ST. LOUIS — Missouri Congressman Todd Akin was keeping a low profile Monday, a day after he said women’s bodies are able to prevent pregnancies in “a legitimate rape” situation and that conception is rare in such cases.
Campaign spokesman Ryan Hite said the congressman was making no public appearances Monday, and did not plan any further comments on the issue. He canceled a scheduled Monday morning radio interview.
The six-term congressman is the Republican nominee for US Senate, opposing Democratic incumbent Claire McCaskill in the November election.
Asked in an interview Sunday on KTVI-TV if he would support abortions for women who have been raped, Akin said: “It seems to me first of all, from what I understand from doctors, that’s really rare. If it’s a legitimate rape, the female body has ways to try to shut that whole thing down.”
Later Sunday, Akin released a statement saying that he “misspoke” during the interview, though the statement did not say specifically which points.
“In reviewing my off-the-cuff remarks, it’s clear that I misspoke in this interview and it does not reflect the deep empathy I hold for the thousands of women who are raped and abused every year,” Akin’s statement said.
Akin also said in the statement he believes “deeply in the protection of all life and I do not believe that harming another innocent victim is the right course of action.”
Akin’s comments brought a swift rebuke from the campaign of presumptive GOP presidential candidate Mitt Romney and his choice for vice president, US Rep. Paul Ryan of Wisconsin.
“Gov. Romney and Congressman Ryan disagree with Mr. Akin’s statement, and a Romney-Ryan administration would not oppose abortion in instances of rape,” Romney spokeswoman Amanda Henneberg said.
Romney went further in an interview with National Review Online, calling Akin’s comment “inexcusable.”
“Congressman’s Akin comments on rape are insulting, inexcusable, and, frankly, wrong,” Romney said. “Like millions of other Americans, we found them to be offensive.”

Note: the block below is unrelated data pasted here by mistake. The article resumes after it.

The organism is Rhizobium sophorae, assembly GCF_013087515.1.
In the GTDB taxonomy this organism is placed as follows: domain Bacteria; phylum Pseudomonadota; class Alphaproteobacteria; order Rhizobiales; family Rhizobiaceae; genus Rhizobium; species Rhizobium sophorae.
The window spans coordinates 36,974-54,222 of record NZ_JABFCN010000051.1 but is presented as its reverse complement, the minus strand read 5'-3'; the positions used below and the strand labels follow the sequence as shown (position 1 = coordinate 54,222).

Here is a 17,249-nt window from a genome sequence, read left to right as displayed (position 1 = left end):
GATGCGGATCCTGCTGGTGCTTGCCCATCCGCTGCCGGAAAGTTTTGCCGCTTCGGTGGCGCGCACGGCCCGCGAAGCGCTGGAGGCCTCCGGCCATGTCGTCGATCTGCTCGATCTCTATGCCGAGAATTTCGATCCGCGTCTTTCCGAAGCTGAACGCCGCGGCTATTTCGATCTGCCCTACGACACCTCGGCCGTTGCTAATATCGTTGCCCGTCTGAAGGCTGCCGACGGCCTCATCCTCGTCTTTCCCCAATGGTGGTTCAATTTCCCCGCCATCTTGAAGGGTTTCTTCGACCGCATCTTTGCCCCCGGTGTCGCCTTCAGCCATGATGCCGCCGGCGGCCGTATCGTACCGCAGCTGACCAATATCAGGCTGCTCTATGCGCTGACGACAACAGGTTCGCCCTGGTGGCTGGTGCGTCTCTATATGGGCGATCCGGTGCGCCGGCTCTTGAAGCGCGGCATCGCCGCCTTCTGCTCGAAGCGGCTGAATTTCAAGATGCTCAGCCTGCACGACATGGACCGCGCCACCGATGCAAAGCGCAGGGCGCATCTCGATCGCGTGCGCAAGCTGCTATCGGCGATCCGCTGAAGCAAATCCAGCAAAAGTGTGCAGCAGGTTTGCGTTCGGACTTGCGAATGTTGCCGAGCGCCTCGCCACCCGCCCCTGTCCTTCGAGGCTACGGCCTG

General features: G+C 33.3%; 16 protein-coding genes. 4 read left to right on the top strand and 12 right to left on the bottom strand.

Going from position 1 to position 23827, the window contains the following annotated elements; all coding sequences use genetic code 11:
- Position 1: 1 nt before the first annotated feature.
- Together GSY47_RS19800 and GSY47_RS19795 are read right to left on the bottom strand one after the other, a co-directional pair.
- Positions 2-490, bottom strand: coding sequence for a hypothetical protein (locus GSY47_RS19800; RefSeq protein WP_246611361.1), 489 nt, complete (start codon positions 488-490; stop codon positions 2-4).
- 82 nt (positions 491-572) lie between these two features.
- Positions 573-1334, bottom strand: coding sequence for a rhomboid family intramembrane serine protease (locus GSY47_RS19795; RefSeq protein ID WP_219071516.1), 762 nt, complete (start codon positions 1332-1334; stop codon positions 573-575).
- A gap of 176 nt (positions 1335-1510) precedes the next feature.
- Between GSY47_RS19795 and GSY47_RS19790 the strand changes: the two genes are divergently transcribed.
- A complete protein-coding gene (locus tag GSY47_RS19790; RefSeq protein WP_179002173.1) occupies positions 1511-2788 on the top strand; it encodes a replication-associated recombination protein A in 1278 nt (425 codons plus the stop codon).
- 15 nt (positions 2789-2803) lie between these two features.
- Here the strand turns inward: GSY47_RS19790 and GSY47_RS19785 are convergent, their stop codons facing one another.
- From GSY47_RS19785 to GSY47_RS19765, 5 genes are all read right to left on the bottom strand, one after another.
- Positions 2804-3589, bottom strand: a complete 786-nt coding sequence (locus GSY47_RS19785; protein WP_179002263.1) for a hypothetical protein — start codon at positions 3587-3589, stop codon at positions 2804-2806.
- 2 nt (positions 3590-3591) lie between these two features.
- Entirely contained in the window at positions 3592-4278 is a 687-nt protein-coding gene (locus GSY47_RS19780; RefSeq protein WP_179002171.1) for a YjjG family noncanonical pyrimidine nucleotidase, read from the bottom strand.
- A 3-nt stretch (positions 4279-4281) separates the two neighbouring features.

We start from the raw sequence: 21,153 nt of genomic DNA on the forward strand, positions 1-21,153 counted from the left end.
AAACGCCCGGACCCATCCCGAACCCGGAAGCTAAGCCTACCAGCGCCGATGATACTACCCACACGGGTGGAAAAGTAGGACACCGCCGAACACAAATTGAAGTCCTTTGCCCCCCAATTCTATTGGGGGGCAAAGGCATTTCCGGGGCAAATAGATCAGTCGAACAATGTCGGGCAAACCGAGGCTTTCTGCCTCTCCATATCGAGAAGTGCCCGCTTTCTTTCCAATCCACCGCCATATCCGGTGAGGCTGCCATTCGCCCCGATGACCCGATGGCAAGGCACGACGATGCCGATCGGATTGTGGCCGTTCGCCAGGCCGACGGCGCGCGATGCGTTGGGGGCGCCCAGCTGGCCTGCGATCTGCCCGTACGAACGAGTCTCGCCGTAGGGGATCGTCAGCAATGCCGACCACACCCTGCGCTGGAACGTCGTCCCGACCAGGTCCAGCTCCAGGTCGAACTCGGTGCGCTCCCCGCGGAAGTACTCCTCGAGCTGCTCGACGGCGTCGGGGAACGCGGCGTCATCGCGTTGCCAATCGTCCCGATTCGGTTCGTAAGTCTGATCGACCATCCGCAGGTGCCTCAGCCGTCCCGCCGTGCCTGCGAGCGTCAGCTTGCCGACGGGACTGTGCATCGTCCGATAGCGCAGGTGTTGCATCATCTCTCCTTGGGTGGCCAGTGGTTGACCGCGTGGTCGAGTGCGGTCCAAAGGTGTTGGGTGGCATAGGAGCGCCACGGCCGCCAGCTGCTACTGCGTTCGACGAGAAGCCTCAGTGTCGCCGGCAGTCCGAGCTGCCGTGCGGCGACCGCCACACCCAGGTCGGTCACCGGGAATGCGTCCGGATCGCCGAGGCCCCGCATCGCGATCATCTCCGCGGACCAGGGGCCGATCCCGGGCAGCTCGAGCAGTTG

The Missouri Senate race is one of the more hotly contested, with control of the Senate up for grabs. McCaskill, who is seeking a second term, is considered vulnerable because of her strong ties to President Obama — she was an early supporter in 2008 — and the fact that Missouri is considered an increasingly conservative state.
In an emailed statement Sunday, McCaskill called Akin’s comments “offensive.”
“It is beyond comprehension that someone can be so ignorant about the emotional and physical trauma brought on by rape,” McCaskill said. “The ideas that Todd Akin has expressed about the serious crime of rape and the impact on its victims are offensive.”
This month, Akin, 65, won the state’s Republican U.S. Senate primary by a comfortable margin. During the primary, Akin enhanced his standing with TV ads in which former Arkansas governor and presidential candidate Mike Huckabee praised him as “a courageous conservative” and “a Bible-based Christian” who “supports traditional marriage” and “defends the unborn.”
Akin, a former state lawmaker who first won election to the U.S. House in 2000, also has a long-established base among evangelical Christians and was endorsed in the primary by more than 100 pastors.
Terry O’Neill, president of the National Organization for Women, on Sunday called Akin’s remarks “flat-out astonishing.” — AP